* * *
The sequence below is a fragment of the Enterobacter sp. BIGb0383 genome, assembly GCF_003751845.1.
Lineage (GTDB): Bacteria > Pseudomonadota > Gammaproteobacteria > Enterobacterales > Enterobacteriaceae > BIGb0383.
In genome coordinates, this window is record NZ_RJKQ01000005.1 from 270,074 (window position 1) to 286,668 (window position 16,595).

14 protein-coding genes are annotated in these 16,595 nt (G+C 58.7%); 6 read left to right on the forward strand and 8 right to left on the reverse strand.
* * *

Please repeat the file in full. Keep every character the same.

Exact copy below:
The sequence below is a fragment of the Enterobacter sp. BIGb0383 genome, assembly GCF_003751845.1.
Lineage (GTDB): Bacteria > Pseudomonadota > Gammaproteobacteria > Enterobacterales > Enterobacteriaceae > BIGb0383.
In genome coordinates, this window is record NZ_RJKQ01000005.1 from 270,074 (window position 1) to 286,668 (window position 16,595).

14 protein-coding genes are annotated in these 16,595 nt (G+C 58.7%); 6 read left to right on the forward strand and 8 right to left on the reverse strand.